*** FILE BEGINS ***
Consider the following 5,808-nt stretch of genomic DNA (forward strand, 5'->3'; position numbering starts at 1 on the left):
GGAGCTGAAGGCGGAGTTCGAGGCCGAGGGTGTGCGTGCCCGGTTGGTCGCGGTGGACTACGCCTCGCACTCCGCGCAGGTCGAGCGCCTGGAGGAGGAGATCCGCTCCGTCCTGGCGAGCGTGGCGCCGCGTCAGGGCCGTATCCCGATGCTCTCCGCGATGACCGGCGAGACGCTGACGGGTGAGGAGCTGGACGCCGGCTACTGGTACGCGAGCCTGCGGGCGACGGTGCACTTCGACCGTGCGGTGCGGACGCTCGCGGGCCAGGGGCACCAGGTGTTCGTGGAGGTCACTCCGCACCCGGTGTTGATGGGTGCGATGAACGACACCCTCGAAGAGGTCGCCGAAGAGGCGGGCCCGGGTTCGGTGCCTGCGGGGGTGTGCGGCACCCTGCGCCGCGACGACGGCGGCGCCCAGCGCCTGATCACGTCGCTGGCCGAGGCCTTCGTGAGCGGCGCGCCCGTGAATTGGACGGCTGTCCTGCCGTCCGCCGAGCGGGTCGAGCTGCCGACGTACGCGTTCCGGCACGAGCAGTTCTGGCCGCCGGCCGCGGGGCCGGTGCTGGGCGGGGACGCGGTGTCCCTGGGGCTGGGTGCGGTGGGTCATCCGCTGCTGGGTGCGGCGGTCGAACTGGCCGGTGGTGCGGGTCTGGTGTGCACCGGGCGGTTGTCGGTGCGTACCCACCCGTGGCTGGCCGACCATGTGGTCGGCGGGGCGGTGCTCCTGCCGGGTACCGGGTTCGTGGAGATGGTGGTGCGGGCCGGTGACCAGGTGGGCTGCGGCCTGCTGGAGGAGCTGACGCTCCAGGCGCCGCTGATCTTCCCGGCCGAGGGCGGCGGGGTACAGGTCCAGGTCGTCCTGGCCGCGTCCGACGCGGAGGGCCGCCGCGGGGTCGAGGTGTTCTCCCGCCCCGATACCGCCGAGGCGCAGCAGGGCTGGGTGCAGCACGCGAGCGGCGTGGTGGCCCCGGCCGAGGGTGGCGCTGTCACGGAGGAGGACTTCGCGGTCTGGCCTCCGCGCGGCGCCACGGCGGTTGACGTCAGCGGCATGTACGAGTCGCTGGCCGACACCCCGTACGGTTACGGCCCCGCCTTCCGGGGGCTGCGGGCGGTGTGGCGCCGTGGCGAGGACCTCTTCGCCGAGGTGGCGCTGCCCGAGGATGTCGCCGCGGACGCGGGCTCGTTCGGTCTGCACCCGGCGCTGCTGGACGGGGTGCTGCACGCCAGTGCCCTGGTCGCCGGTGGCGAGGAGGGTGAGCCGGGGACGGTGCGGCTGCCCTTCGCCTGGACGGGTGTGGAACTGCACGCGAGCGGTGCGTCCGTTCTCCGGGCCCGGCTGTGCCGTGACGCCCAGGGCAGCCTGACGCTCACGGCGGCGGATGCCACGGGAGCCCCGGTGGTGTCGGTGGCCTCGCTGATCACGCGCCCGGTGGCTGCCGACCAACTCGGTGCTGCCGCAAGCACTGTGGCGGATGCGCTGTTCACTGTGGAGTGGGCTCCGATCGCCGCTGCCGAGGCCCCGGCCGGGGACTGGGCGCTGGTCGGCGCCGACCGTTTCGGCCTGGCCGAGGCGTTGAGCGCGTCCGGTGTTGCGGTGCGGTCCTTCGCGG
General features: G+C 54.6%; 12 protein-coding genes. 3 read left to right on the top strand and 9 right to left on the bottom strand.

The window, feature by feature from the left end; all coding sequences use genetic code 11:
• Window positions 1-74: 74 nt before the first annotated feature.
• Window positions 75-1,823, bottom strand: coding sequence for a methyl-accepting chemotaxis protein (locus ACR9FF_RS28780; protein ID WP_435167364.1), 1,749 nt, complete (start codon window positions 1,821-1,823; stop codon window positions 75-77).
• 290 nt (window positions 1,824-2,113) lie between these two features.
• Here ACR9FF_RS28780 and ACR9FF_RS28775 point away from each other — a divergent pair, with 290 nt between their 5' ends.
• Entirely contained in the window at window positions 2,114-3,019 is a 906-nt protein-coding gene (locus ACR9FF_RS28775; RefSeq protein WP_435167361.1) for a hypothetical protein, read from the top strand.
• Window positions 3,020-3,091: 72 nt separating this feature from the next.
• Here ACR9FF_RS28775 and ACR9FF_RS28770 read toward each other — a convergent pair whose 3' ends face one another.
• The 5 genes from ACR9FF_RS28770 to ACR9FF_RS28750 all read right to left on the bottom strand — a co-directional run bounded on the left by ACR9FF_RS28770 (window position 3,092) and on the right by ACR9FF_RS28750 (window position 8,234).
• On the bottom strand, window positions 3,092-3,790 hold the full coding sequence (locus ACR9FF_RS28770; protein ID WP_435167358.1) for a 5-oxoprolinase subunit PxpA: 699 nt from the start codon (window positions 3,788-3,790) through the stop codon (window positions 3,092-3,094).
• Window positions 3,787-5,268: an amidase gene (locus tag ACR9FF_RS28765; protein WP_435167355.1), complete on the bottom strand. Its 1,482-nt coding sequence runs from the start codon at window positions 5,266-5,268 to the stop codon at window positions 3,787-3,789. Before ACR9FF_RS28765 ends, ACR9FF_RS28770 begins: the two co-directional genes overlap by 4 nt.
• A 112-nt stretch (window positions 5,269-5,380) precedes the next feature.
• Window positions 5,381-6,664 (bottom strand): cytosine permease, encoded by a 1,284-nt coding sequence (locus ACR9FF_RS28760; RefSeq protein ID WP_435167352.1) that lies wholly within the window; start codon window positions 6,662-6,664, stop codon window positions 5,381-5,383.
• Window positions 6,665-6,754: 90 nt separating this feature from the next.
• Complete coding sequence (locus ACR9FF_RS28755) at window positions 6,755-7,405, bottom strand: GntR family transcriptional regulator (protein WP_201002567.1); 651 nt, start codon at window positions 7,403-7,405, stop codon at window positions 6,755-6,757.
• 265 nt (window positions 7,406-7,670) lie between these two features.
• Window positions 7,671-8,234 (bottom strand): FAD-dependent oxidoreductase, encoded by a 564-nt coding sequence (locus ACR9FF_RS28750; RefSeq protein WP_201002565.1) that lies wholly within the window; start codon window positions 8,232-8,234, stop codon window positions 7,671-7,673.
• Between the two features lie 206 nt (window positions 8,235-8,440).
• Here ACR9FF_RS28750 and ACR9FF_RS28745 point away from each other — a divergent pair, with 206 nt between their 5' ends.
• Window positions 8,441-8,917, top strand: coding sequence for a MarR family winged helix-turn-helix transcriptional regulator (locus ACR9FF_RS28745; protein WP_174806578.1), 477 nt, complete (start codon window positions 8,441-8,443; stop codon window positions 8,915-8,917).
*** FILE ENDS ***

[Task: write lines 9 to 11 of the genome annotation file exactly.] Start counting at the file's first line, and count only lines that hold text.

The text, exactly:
• Entirely contained in the window at window positions 2,114-3,019 is a 906-nt protein-coding gene (locus ACR9FF_RS28775; RefSeq protein WP_435167361.1) for a hypothetical protein, read from the top strand.
• Window positions 3,020-3,091: 72 nt separating this feature from the next.
• Here ACR9FF_RS28775 and ACR9FF_RS28770 read toward each other — a convergent pair whose 3' ends face one another.